China wouldn’t be China if there were no ways to circumvent strict regulations. Ownership of cryptocurrencies is still legal and legally protected. A majority in the West greatly underestimates the resilience of the Chinese system. Chinese businessmen are the masters of the gray area.
Wait a minute – isn’t China banning everything related to cryptocurrency now? Well, yes and no. The government has banned all services related to cryptocurrency, for example, trading platforms, promoting or selling, and even cryptocurrency mining.
After China has long been the largest and most vibrant crypto market in the world, today an entire industry seems to have disappeared. Apparently, however, is the key word here. Because China wouldn’t be China if there were no ways to circumvent strict regulations.
Despite the ban on cryptocurrency-related activities, the government has never prevented one thing from actually owning cryptocurrencies.
And if you can legally own something, you also have the right to sell it to someone else. After all, it is legal property, and everyone can decide for themselves what to do with it. You will only face legal problems if you try to set up a professional cryptocurrency trade.
Holding on to property rights may surprise some. Finally, the Chinese government sees largely private cryptocurrencies as a means of money laundering, tax evasion, and illegal fundraising. However, this is not surprising for those who know China well. The system is ambiguous.
China and Cryptocurrencies: A History of Misunderstandings
China is the only country in the world that has managed to remain officially communist while operating an overly capitalist economy. Similarly, the country has managed to be the largest economy with stricter regulation of cryptocurrencies and at the same time one of the most active crypto markets.
This may seem contradictory, but Contradictions are exactly what the Chinese economy is experiencing. They make a naturally rigid bureaucracy incredibly resilient.
The reasons why cryptocurrencies are so popular in China are clear: repressive government, strict capital controls, and extensive government oversight. All of this is driving the demand for privacy-focused and freely transferable fixed assets.
A Chinese friend who was a former Bitcoin-Miner a long time ago told me:
The Chinese buy cryptocurrencies because there is no other way to protect our assets. Everyone also knows that the stock market in China is manipulated and inefficient, and that real estate prices are already very high. Otherwise, how can we invest and hope to create a fortune for ourselves? “
but, Creating wealth for its citizens is certainly not the main reason Why does China have (semi) long-tolerant cryptocurrencies? The main goal of the government has always been To stay in control while still being open to promising new technologies. As Kai von Karnap, an analyst at Europe’s largest think-tank in China, explains: “The government is happy to receive all the ‘free’ expertise in the crypto and blockchain-related fields, while keeping its huge number of engineers busy.” Indeed, someone programmed to Ethereum Today it may also turn to government initiatives such as China’s BSN (Blockchain Service Network) or writing e-CNY smart contracts.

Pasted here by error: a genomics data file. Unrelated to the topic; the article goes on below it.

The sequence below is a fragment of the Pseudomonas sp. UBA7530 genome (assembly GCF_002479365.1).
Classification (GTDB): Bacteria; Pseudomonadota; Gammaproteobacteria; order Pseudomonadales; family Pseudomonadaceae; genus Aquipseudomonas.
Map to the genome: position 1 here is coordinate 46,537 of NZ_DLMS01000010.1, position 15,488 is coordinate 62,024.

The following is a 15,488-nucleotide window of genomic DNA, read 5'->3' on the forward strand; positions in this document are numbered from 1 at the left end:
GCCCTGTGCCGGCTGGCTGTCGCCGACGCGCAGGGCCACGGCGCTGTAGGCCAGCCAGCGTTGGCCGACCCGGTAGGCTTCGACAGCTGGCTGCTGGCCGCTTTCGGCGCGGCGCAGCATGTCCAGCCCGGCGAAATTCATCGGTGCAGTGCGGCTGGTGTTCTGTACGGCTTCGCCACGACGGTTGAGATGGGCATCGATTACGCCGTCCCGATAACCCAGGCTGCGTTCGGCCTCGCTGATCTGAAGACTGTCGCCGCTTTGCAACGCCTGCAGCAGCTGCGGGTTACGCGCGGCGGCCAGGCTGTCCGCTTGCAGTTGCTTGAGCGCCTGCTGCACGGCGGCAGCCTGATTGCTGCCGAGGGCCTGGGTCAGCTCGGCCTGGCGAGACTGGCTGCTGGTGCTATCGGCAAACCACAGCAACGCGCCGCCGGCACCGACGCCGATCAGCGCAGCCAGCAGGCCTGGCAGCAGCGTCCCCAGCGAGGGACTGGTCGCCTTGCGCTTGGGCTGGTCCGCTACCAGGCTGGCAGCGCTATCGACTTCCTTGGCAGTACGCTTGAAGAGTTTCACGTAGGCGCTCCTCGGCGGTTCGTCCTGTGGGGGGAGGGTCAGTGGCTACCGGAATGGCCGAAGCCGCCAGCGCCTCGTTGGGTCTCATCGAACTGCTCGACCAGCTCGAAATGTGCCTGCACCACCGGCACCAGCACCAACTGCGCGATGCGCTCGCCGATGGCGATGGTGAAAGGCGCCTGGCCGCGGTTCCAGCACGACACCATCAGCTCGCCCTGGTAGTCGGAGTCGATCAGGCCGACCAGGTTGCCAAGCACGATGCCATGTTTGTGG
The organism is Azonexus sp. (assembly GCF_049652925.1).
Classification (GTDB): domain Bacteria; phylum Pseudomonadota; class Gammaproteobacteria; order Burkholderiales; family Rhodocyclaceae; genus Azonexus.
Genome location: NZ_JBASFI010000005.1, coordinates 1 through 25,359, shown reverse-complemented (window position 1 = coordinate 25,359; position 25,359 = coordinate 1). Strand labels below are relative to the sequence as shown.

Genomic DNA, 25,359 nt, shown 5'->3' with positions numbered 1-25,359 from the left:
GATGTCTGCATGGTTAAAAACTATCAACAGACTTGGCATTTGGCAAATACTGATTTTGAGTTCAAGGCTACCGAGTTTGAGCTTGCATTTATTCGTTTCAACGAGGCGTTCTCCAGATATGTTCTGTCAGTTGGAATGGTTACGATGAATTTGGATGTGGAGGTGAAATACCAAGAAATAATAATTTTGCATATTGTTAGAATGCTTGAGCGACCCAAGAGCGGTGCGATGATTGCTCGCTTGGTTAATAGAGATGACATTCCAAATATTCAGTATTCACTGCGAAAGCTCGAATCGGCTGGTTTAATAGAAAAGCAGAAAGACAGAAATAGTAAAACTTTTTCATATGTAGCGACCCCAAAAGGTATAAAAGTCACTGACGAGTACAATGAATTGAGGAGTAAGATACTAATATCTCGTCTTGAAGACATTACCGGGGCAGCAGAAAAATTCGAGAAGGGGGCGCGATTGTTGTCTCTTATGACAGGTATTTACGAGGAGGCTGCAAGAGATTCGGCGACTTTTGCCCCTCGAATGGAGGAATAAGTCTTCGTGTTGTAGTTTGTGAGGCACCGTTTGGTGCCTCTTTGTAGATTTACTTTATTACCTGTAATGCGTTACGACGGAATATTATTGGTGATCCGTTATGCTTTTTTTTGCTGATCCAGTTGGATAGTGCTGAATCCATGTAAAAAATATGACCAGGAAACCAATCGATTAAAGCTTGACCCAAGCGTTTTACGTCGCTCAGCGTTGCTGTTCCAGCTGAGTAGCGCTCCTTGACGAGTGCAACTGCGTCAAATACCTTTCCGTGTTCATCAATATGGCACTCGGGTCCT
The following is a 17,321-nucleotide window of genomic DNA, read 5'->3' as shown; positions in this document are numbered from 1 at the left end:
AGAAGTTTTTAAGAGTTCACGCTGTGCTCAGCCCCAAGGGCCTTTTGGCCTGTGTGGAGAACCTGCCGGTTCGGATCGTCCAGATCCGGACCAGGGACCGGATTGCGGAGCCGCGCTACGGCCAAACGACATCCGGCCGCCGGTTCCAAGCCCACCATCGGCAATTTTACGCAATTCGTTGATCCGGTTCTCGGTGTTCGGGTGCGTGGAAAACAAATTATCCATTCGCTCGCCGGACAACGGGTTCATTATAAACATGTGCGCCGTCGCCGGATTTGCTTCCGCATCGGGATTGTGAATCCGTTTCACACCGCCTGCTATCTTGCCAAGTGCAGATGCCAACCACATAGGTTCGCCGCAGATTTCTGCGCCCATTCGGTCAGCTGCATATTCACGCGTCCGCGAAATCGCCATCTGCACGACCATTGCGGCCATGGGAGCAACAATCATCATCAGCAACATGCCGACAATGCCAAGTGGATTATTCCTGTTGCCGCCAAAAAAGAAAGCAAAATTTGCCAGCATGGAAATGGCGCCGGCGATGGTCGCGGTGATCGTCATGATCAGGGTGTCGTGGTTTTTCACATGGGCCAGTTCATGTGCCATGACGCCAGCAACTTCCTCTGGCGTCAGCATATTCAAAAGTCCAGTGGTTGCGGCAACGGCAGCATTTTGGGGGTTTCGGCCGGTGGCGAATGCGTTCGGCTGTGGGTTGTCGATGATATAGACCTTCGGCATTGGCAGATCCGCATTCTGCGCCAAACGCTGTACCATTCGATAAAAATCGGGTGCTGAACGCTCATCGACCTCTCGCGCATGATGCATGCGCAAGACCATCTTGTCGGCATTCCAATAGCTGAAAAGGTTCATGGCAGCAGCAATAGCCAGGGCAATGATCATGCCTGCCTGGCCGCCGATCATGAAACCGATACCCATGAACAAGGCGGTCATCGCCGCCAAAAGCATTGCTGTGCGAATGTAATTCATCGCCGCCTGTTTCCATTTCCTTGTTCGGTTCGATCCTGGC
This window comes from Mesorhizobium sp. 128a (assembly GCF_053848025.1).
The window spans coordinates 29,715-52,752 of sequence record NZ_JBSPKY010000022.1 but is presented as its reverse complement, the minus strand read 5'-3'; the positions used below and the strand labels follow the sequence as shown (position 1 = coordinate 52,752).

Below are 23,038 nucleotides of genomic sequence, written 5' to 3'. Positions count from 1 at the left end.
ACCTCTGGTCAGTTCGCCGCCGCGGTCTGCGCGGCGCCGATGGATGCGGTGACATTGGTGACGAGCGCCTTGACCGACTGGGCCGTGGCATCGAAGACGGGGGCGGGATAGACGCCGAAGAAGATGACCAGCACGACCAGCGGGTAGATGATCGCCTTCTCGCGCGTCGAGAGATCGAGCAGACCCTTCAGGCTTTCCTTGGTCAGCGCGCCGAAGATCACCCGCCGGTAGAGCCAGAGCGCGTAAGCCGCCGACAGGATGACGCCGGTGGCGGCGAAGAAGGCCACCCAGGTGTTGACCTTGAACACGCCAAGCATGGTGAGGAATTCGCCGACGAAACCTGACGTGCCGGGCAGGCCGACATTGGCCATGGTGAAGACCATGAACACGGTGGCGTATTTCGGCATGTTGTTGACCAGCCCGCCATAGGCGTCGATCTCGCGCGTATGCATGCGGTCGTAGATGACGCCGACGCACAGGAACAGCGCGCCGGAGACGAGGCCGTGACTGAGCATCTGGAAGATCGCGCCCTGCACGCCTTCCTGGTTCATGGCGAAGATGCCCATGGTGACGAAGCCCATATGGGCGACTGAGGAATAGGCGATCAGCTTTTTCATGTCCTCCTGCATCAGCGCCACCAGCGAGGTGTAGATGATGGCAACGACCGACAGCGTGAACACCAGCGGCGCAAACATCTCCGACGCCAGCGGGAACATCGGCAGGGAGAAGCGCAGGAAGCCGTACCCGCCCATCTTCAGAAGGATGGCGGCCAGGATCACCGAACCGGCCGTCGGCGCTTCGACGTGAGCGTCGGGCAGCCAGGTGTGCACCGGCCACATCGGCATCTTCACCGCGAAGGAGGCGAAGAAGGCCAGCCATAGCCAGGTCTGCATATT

Systematic discrepancy: 50 degrees of gray area
This means that cryptocurrencies in China have never had a chance to be legalized. But it also means There is no reason for the government to ban them completely. Instead, the authorities have chosen an approach of repeated repression to keep the masses of the population away from such undesirable activities. At the same time, it allows some people to play as long as they are not involved in fraudulent or money laundering activities.
This approach to new technologies and economics, in general, has a discipline and is surprisingly non-ideological. This is what most people who look at China from the outside do not understand.
Since we come from constitutional societies in which the constitution clearly defines what is allowed and what is not allowed, Much of the West greatly underestimates the flexibility of the Chinese system. You see a few Beijing bureaucrats enact strict regulations and take them seriously. However, the actual implementation is often quite a different matter.
The law in China is not there for citizens to always follow to the letter, they see it as a tool in the hands of the government. It’s often only used when something gets out of hand. In practice, local authorities often turn a blind eye. From the outside, this seems somewhat arbitrary, but there is plenty of room for entrepreneurs who are familiar with the system. And one thing is for sure: Chinese entrepreneurs are the masters of the gray area.
They have long been accustomed to operating at the border of legality, after all, all private business in China was illegal until the beginning of the reform period.
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